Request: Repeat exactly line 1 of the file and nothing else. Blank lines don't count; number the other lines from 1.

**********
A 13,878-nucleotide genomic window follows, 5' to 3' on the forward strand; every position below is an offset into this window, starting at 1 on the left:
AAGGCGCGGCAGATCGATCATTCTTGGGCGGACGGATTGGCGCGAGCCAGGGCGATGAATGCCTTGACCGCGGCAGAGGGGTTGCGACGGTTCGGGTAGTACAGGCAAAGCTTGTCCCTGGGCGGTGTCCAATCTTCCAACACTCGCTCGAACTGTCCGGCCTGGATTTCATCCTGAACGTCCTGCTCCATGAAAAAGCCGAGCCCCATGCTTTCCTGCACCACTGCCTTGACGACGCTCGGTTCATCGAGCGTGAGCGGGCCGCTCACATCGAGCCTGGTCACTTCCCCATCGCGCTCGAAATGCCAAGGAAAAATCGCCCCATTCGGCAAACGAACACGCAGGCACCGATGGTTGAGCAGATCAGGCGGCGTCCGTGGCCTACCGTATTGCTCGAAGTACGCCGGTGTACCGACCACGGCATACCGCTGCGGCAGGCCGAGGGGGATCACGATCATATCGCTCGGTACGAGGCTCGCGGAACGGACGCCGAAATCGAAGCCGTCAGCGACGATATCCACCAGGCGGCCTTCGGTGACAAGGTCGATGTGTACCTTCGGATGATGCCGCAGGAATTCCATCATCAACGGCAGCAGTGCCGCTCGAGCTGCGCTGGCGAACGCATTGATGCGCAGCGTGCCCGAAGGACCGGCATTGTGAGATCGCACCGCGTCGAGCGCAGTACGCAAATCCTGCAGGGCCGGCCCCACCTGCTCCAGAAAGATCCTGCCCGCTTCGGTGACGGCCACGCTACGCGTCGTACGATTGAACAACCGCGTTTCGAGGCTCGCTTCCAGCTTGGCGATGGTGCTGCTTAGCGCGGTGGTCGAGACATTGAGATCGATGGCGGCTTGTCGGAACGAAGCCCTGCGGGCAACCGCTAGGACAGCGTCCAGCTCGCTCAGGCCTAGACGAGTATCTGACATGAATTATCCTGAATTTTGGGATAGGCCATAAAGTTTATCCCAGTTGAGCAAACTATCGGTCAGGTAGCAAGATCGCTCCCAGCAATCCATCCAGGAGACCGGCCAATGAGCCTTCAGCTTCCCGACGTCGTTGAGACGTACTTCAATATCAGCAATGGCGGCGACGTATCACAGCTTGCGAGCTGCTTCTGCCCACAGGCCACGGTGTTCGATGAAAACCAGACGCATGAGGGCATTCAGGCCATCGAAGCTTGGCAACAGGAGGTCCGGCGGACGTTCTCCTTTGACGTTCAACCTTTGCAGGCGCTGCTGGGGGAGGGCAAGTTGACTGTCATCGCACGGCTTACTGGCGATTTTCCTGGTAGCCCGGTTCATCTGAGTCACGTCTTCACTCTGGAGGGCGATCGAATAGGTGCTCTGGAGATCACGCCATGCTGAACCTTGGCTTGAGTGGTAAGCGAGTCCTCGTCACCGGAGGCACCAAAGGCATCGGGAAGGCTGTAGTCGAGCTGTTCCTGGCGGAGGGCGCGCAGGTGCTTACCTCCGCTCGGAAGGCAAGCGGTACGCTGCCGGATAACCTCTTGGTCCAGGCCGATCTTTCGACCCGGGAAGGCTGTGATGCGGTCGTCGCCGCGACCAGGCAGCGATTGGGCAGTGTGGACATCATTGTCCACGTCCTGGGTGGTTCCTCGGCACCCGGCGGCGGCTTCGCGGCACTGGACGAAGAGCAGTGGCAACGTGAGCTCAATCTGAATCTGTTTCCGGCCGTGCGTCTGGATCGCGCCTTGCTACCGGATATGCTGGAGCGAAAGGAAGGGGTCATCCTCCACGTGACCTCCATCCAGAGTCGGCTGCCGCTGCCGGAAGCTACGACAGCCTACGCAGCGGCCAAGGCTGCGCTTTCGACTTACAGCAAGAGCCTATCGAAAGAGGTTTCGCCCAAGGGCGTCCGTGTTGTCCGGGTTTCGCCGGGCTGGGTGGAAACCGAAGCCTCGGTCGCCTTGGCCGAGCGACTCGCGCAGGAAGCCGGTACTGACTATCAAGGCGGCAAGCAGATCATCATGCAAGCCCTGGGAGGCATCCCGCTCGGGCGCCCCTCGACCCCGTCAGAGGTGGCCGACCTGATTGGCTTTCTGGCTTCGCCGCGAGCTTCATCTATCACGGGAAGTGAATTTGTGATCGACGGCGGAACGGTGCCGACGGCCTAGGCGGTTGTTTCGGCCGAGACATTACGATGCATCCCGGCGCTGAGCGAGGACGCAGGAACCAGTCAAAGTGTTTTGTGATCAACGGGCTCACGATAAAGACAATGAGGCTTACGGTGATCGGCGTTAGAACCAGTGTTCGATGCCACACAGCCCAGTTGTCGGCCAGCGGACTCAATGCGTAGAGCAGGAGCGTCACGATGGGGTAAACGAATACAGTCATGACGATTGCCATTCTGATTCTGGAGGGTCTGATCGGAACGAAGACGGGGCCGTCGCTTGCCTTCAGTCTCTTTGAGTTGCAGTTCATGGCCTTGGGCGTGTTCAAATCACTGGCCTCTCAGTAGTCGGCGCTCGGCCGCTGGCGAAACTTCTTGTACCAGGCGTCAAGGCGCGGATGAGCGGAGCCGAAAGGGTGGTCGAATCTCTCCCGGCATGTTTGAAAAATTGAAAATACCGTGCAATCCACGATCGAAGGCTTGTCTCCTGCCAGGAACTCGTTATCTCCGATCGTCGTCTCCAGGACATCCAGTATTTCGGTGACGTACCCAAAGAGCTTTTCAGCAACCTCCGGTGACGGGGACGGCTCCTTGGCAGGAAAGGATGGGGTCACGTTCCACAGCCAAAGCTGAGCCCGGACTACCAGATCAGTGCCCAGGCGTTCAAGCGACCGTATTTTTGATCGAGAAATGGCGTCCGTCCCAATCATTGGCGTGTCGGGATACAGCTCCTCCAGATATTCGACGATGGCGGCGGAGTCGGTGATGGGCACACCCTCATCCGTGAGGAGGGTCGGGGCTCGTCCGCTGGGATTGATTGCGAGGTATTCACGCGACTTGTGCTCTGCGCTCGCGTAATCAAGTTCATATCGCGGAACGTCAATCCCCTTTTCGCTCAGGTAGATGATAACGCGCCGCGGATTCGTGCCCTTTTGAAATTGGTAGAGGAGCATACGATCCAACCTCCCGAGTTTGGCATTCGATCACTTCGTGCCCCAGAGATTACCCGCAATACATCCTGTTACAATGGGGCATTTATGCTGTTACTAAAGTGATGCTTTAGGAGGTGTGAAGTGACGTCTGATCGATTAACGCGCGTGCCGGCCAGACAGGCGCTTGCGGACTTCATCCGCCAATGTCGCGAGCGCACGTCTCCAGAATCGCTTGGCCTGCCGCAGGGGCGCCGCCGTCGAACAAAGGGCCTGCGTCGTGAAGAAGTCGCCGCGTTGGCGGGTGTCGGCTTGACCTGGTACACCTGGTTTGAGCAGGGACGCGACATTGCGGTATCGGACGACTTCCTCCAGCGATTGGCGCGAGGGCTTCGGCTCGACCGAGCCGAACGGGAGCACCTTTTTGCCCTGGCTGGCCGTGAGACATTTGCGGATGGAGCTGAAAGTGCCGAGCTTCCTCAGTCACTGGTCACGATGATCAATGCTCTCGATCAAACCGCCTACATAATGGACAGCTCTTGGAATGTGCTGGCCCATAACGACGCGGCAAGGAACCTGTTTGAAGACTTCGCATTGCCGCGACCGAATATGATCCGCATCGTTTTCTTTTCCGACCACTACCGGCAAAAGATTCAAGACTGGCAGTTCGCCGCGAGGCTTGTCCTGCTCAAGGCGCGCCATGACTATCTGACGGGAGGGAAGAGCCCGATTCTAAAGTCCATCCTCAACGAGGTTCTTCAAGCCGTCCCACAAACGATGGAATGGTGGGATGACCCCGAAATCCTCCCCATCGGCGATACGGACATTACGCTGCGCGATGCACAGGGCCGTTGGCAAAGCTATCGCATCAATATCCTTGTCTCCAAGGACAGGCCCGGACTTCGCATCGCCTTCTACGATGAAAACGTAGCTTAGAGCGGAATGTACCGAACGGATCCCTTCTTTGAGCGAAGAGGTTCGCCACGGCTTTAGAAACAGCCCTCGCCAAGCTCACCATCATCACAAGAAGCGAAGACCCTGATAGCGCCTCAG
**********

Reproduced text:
A 13,878-nucleotide genomic window follows, 5' to 3' on the forward strand; every position below is an offset into this window, starting at 1 on the left: